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Notting Hill

An utterly sweet, but quite unrealistic depicting about the love between a super moviestar Anna Scott (Julia Roberts) and a travelbook salesman William Thacker (Hugh Grant).
After meeting for the first time in his travelbookshop, there’s initially no spark at all between Anna and William. He likes the fact that there is a moviestar in his bookshop, yes, and he does like her appearances, but other than that, no. She is really only there to buy a book.
Then they meet again in the streets. Given that this is after William accidentally empties a cup of fresh squeezed orange juice on her white top, this isn’t the friendliest of meetings. It becomes more unlikely when she agrees to go to his house to clean herself up. And from there it takes more unlike turns. Aside all those unlikely turns, it actually is a very sweet and cute film.
The circle of friends and family that William has around him is so charming, so cute and so funny (Emma Chambers as William’s younger sister is a true gem!) that you completely forget that you don’t ever get to meet any of Anna’s friends or family. They aren’t introduced to any of them, nor does his family. It’s just her and her diva behaviour that, at some point, drifts them apart until she realises she cannot behave like that around someone she actually likes. That life isn’t a filmscript where someone can just yell ‘cut!’ if it’s not going by plan.

The music to go along with the film is as nice and smooth as the rest of the film.

It’s a proper watch, just don’t mind the unlikelihood of any of it happening for real, and you’ll be fine 🙂

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Posted by on April 12, 2018 in Films, Opinion, Uncategorized

 

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Gilmore Girls, revisited

This series, based on the earlier, far more successful and far more funny Gilmore Girls, about a teenmom and her daughter, should not have been made.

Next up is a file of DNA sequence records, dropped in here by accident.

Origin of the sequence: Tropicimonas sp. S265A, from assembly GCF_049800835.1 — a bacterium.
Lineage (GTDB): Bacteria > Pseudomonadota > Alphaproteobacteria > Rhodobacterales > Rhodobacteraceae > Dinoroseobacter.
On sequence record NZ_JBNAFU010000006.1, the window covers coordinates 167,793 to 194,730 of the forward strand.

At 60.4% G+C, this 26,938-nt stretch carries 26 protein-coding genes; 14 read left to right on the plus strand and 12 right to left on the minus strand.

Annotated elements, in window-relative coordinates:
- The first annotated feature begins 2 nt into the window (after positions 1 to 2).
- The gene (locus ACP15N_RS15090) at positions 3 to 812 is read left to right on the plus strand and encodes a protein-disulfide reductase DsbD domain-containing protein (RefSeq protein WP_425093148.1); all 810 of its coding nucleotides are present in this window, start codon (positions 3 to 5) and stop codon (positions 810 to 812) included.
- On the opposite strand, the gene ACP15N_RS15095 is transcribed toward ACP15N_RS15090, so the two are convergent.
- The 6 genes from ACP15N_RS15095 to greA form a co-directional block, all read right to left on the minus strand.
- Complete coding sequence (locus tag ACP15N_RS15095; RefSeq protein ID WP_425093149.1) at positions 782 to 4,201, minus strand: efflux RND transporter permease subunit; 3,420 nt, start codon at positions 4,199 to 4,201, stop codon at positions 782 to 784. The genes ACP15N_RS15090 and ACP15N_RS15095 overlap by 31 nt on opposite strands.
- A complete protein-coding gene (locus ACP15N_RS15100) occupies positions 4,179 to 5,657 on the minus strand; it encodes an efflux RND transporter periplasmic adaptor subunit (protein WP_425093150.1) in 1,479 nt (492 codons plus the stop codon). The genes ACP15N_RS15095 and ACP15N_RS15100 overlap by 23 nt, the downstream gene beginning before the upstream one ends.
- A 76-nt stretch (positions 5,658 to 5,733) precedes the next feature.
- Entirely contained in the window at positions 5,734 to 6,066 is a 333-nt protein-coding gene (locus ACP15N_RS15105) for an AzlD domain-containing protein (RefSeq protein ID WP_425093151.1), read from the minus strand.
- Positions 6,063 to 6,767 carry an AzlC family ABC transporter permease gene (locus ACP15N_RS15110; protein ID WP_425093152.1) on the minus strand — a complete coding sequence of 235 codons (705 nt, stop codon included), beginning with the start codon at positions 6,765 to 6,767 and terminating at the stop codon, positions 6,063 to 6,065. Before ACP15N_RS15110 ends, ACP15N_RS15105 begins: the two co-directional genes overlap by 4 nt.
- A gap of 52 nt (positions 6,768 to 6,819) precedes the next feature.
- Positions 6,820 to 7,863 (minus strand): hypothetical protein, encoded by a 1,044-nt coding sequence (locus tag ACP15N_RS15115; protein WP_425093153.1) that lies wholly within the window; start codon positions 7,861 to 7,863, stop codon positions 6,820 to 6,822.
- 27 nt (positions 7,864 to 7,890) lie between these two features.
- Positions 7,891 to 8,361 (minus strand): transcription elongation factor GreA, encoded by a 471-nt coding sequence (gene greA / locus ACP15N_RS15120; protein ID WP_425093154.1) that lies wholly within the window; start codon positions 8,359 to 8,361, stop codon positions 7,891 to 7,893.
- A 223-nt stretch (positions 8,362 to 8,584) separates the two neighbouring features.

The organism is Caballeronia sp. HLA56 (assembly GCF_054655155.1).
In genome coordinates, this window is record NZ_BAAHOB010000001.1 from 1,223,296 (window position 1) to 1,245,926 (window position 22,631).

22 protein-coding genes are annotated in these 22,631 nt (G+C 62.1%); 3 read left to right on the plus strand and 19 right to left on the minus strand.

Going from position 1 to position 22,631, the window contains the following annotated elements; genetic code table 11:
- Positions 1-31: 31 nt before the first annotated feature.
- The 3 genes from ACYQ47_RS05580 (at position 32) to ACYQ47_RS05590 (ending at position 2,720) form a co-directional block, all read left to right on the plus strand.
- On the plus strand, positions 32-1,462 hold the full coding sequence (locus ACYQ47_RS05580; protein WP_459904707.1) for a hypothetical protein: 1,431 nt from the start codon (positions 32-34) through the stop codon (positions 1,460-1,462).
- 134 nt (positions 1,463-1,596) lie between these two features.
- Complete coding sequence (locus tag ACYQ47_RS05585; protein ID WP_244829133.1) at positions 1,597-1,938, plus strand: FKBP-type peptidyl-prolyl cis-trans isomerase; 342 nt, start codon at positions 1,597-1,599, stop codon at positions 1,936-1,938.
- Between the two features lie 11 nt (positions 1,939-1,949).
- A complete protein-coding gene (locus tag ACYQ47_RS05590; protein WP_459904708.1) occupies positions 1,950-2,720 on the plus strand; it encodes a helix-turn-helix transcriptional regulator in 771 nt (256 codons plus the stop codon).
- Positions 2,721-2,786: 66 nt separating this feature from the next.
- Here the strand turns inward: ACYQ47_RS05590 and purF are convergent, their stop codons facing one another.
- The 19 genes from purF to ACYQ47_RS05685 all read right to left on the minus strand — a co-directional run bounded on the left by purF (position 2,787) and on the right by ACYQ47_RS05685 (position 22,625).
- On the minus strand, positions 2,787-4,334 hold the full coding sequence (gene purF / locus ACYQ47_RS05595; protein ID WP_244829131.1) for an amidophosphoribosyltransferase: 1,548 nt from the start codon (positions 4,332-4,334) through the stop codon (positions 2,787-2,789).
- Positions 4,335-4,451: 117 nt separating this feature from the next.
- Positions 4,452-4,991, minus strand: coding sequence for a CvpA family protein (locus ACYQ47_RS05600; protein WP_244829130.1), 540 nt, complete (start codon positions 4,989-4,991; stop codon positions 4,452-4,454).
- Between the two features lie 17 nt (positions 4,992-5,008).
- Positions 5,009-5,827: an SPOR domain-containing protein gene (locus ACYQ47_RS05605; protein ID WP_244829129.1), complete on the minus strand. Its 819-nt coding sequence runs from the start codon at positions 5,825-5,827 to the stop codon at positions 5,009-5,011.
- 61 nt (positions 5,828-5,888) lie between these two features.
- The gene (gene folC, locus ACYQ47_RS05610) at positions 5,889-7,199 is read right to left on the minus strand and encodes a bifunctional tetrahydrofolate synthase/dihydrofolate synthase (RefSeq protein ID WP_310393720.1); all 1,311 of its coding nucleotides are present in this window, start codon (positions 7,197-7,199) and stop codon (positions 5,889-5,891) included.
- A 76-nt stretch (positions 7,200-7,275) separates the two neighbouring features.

It’s always tricky to plunge into a project as such, when a series has been that successful. You want to retaste, you want to re-experience the good times had. Basically it’s a reunion with a script.

I too, was curious if they could pull it off. I now know they couldn’t have been more wrong. The characters of the cute little place Stars Hallow have been taken out of the drawer to do their parts again, and oddly: none of them even sounds the same. Literally. Even the voices of Lorelai Gilmore (once played fantasically by Lauren Graham) and Rory Gilmore (once so innocently and cutish played by Alexis Bledel) have changed. It’s like with boys who grew too much. I don’t know what happened, but every single voice changed. One of the few who still sounds a bit like herself is Kelly Bishop, a.k.a. grandmother Gilmore.

The storylines are very murky to say the least. I never saw Lorelai Gilmore act so….selfishly. Her character isn’t likeable at all. And I find most of her decisions very unlike her. The book Rory wants to write at some point…the Lorelai I know would’ve fully supported it, or at the very least would have thought about it.

Sookie should have played a far bigger part in it too, but even she has lost her normal voice. The cute cook has lost most of her cuddliness due to losing weight -which is terrible to say, I know, it must have cost her quite some time and dedication and I’m sure the losing weight had a lot of impact on her health, so I really should not say that in such a way, but I have to be honest: I loved the old Sookie just as much, maybe even more.

All in all I’d say don’t watch this series because it has nothing to do with the old series, basically. The people that appear seem familiar, yes, but the basics -quick dialogue, Rory being so very fond of reading, undisturbed in her perseference to achieve for everyone to be happy, Lorelai being relaxed, well organised and knowing how to handle stuff properly: none of it is there anymore.

 
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Posted by on April 12, 2018 in Opinion, series, Uncategorized

 

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The Titan

Sam Worthington, Taylor Schilling, Tom Wilkinson and so many others.

Given that I’ve written a small scifi book myself, which more or less has the same theory in it -humans having to find a way to be able to live on different planets- I very much liked the start of the film. It’s funny to see Taylor Schilling in a completely different role than her good old Orange Is The New Black one. She does swear at times to remind you of that part, but other than that, this is quite a new one.